# Tag Info

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1) Are we able to perform perturbative analysis and use diagrammatic expansion, Green function etc. – all these field-theoretical stuff [for bosons]? In general, the field-theoretic methods (at finite or zero temperature) can be applied to both bosons and fermions with slight differences which originate from the Fermi-Dirac and Bose-Einstein ...

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It's true that "the perturbative series is valid only when the perturbed state is qualitatively similar to the unperturbed state". Generally perturbation theory is acceptable when the coupling is weak, in which case the coupling can be treated as a small perturbation of the free field theory at all energies (for example Yukawa theory and $\phi^{4}$ theory. ...

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1) I should note that most perturbative expansions that are of interest in physics are not formally convergent (and more often than not, not Borel-resummable either). 2) There are many examples of useful perturbative calculations for bosons. The oldest example (probably) in Many-Body physics is the calculation of the energy per particle of the weakly ...

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Neutrino can interact only by exchange of electroweak boson. So in each reaction with neutrino $W^\pm$ or $Z$ bosons must be involved. Also, Standard Model neutrino is assumed to be massless, so there is defined handedness: neutrino is left-handed and antineutrino is right-handed. Consequence of it is that left-handed neutrino will interact only with ...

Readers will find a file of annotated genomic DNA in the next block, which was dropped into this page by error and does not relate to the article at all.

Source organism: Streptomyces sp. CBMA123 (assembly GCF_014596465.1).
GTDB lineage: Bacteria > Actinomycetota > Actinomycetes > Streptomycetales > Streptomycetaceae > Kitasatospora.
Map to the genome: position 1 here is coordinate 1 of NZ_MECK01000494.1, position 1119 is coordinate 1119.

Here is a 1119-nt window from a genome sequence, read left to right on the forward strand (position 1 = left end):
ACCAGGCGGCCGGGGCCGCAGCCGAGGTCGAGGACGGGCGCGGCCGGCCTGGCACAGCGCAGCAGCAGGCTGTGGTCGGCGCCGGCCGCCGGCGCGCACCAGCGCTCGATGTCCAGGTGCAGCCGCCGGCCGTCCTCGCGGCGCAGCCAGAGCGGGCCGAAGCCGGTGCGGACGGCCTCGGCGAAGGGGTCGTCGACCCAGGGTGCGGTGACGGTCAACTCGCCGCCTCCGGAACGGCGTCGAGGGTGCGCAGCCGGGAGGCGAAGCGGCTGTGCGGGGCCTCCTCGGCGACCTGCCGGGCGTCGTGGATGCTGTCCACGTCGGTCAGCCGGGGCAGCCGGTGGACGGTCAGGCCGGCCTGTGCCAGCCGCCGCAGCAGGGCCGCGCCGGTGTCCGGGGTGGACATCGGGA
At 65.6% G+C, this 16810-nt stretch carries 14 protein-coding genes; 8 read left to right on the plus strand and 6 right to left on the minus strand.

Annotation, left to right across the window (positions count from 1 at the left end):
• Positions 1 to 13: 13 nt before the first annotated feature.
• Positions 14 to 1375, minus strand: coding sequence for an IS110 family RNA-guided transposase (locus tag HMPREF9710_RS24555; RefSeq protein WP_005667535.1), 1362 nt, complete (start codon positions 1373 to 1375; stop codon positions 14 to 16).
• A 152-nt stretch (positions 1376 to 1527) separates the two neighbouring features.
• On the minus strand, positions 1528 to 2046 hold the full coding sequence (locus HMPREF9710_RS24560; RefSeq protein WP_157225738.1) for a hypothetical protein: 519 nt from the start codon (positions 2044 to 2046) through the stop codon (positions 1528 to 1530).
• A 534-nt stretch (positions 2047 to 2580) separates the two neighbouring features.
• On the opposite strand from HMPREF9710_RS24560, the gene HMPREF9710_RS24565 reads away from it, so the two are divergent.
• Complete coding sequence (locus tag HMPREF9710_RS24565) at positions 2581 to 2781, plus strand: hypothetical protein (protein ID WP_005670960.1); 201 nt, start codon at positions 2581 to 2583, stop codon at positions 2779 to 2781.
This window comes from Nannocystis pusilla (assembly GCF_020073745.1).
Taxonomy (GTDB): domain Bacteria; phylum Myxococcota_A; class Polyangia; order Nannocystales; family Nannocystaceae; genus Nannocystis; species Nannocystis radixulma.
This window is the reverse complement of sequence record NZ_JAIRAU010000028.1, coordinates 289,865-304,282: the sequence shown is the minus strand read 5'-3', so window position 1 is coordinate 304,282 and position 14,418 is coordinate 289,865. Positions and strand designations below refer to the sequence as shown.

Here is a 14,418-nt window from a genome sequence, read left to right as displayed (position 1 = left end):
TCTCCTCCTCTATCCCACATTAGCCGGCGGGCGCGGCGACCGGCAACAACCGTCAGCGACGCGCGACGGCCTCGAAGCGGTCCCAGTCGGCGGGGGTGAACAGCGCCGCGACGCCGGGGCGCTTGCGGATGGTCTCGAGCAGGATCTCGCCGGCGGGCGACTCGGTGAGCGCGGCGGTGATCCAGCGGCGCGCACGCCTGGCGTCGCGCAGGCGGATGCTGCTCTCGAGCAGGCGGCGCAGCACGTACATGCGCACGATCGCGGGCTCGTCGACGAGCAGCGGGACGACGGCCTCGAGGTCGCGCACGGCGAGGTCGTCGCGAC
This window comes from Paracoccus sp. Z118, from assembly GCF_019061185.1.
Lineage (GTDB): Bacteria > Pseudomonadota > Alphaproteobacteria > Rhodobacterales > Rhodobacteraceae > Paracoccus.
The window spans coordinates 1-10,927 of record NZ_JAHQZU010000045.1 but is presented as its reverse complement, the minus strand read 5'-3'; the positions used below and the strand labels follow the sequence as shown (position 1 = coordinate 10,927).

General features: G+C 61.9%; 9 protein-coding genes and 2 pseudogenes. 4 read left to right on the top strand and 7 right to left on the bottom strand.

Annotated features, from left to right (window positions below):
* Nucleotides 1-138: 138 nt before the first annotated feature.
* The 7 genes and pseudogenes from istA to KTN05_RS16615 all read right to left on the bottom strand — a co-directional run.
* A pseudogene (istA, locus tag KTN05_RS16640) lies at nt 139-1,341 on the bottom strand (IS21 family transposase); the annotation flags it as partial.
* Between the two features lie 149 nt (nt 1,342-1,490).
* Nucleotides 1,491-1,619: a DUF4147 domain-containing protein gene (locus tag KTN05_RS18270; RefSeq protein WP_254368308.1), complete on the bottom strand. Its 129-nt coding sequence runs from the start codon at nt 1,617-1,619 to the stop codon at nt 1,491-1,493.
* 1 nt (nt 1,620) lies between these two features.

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In the reaction that you ask about the exchange boson is space-like (meaning that for that particle $E^2 - (pc)^2$ takes on a negative value. In cases like that there is no unique way to decide if you have a $W^-$ going from the nucleon to the lepton or a $W^+$ going from the lepton to the nucleon, and the drawing is usually annotated only with a $W$. ...

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BEC qubits are set up by splitting one harmonic condensate trap into a double-well trap by means of a suitable laser or microwave field. See for instance pg.6 on these LANL slides: Quantum dynamics, measurement and decoherence in Bose-Einstein condensates. Under strong enough separation the overall ground state becomes two-fold degenerate and the two ...

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The terminology of a mode of a free quantum field $\phi(x)$ comes from writing it as a Fourier transform, often also called mode expansion: $$\phi(\vec x) = \int \frac{\mathrm{d}^3 p}{(2\pi)^3}\frac{1}{\sqrt{2\omega_p}}\left(a(\vec p)\mathrm{e}^{\mathrm{i}\vec x\cdot\vec p} + b(\vec p)^\dagger\mathrm{e}^{-\mathrm{i}\vec x\cdot\vec p}\right)$$ where for a ...

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The term mode is used to define a particular state of a system and may refer for instance to its spin, wavevector, polarisation, charge etc. If we wanted to create a boson at position $x$ with an up-spin and with wavevector $k$, we may use the field operator $\hat{a}^\dagger(x, k, \uparrow)$ on the vacuum state $\vert0\rangle$. The most clear distinction ...

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